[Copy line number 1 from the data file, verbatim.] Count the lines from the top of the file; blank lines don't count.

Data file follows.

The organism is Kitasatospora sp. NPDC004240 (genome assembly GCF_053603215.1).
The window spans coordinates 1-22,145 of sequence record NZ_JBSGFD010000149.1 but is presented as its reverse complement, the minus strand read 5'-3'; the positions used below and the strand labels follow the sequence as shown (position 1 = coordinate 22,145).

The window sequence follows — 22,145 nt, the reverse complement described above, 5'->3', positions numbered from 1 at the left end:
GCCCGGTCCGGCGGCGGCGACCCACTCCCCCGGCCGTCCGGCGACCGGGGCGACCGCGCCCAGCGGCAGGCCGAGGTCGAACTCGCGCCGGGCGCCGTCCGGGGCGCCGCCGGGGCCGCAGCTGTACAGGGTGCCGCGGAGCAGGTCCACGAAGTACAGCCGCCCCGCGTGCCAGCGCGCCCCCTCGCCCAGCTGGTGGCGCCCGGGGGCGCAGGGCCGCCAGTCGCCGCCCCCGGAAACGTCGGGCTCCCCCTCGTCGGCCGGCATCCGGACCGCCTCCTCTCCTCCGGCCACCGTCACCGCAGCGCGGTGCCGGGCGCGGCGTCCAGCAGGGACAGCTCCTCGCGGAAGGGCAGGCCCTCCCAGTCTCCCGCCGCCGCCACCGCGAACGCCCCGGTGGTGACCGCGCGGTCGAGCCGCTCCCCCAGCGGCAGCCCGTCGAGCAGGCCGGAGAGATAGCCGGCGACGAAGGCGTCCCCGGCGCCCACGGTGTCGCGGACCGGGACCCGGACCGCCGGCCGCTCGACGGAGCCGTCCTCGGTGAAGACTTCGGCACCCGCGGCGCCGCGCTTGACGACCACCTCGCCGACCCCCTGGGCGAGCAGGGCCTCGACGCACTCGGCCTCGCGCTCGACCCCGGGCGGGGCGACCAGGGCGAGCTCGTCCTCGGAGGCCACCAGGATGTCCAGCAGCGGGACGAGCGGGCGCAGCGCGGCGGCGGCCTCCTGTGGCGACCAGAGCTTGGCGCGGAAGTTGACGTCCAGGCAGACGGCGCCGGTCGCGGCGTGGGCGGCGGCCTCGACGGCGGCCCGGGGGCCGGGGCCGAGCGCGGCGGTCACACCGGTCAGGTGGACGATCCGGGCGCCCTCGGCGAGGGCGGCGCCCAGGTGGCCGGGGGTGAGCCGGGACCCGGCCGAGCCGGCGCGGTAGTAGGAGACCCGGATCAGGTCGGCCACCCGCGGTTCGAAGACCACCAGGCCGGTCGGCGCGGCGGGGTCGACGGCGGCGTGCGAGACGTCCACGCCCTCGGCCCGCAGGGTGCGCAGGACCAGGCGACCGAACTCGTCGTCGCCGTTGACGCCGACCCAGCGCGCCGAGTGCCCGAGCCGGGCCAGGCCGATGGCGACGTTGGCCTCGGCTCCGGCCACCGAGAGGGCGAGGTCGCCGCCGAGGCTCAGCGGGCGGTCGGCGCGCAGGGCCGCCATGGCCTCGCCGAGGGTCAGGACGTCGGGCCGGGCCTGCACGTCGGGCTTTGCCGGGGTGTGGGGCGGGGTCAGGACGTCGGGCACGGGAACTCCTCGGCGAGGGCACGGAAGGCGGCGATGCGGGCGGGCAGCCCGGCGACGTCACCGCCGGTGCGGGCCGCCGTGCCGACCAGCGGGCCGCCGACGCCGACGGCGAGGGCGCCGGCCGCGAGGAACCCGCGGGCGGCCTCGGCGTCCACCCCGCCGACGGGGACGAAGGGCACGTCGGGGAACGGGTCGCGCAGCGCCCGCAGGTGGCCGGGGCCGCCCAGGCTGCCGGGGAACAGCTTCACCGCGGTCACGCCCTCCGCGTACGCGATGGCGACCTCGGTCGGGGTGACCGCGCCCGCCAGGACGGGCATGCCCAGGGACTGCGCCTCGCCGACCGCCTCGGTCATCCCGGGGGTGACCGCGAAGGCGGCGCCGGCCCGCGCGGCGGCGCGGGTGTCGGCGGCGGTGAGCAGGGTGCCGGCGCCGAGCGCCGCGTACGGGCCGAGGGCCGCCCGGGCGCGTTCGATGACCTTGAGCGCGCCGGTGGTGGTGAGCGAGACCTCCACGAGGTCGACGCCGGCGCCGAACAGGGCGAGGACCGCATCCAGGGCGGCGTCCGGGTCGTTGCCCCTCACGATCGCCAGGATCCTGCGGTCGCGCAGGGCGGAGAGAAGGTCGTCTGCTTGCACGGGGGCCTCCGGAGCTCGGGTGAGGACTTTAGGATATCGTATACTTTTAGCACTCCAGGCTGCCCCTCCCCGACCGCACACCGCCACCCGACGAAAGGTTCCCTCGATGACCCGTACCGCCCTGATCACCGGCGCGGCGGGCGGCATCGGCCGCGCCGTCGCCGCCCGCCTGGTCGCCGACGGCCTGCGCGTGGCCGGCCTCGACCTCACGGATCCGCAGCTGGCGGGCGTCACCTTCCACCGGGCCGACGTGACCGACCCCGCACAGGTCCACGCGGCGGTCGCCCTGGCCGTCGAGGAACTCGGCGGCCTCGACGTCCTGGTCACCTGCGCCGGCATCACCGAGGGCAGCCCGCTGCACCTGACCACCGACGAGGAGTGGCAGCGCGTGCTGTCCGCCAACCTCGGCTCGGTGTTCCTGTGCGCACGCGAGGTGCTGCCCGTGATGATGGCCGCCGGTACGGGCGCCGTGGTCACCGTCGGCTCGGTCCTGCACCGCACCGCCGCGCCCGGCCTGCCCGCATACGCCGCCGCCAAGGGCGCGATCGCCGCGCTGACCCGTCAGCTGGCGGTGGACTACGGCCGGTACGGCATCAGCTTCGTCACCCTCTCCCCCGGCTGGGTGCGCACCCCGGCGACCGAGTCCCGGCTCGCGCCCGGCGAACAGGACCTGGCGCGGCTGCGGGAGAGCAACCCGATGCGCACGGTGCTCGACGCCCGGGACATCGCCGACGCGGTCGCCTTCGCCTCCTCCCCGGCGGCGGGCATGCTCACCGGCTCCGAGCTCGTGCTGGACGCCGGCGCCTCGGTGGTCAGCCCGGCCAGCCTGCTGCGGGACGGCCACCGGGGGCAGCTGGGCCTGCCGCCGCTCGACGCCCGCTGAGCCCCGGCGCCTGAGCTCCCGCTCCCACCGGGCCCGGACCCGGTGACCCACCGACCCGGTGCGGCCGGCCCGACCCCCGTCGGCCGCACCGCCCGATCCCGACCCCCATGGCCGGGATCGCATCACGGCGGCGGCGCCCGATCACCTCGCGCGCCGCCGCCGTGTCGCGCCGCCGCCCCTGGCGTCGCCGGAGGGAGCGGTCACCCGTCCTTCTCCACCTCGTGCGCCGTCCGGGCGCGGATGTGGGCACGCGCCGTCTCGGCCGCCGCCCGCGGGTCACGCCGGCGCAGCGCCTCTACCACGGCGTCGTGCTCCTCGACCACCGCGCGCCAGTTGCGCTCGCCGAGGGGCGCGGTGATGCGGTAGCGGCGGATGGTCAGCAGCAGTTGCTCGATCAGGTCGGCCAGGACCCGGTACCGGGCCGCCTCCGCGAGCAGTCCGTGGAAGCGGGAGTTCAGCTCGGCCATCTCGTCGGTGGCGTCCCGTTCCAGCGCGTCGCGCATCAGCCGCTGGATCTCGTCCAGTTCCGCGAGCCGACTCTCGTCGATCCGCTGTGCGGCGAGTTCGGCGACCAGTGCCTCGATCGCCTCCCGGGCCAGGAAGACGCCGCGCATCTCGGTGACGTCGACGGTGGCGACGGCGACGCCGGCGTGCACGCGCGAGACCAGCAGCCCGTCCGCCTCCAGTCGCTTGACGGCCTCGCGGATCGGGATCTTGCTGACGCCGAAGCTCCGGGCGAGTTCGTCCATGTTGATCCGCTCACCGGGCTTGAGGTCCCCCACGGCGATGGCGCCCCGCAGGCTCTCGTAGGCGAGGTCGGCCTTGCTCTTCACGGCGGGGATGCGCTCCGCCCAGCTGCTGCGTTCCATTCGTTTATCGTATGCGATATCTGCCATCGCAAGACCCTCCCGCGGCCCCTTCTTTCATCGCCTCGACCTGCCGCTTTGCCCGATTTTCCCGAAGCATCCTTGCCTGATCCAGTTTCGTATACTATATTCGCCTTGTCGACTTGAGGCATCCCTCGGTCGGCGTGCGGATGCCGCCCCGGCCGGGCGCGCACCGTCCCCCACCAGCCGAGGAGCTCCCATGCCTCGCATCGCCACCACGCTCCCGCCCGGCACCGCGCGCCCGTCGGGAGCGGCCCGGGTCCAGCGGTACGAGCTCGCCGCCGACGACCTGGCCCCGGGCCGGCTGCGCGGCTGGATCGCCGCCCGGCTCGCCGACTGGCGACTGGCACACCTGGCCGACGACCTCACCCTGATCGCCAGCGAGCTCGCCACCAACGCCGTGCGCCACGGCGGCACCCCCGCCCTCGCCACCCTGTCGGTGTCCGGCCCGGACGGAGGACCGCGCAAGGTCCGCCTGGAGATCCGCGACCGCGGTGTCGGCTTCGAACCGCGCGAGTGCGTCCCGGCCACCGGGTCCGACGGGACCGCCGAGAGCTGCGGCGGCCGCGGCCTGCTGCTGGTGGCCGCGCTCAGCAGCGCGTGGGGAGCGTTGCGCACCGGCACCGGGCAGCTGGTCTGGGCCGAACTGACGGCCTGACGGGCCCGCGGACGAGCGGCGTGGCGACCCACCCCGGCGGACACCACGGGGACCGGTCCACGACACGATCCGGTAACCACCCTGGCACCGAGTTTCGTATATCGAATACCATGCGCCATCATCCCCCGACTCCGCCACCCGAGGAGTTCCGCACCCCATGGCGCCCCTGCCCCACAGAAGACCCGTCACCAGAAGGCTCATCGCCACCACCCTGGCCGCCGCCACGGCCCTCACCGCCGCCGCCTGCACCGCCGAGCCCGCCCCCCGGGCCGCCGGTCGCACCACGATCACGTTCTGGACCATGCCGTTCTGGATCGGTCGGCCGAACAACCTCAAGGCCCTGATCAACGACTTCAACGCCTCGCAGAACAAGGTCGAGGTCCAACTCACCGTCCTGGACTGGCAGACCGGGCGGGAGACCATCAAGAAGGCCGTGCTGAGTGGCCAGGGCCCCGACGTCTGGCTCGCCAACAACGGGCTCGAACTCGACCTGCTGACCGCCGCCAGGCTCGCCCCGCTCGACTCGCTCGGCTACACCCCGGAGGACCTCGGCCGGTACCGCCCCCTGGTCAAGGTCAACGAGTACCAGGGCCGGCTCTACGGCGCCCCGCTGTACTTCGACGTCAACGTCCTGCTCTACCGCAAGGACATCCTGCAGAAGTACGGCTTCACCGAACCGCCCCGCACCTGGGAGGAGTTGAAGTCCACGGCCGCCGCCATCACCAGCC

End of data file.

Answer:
The organism is Kitasatospora sp. NPDC004240 (genome assembly GCF_053603215.1).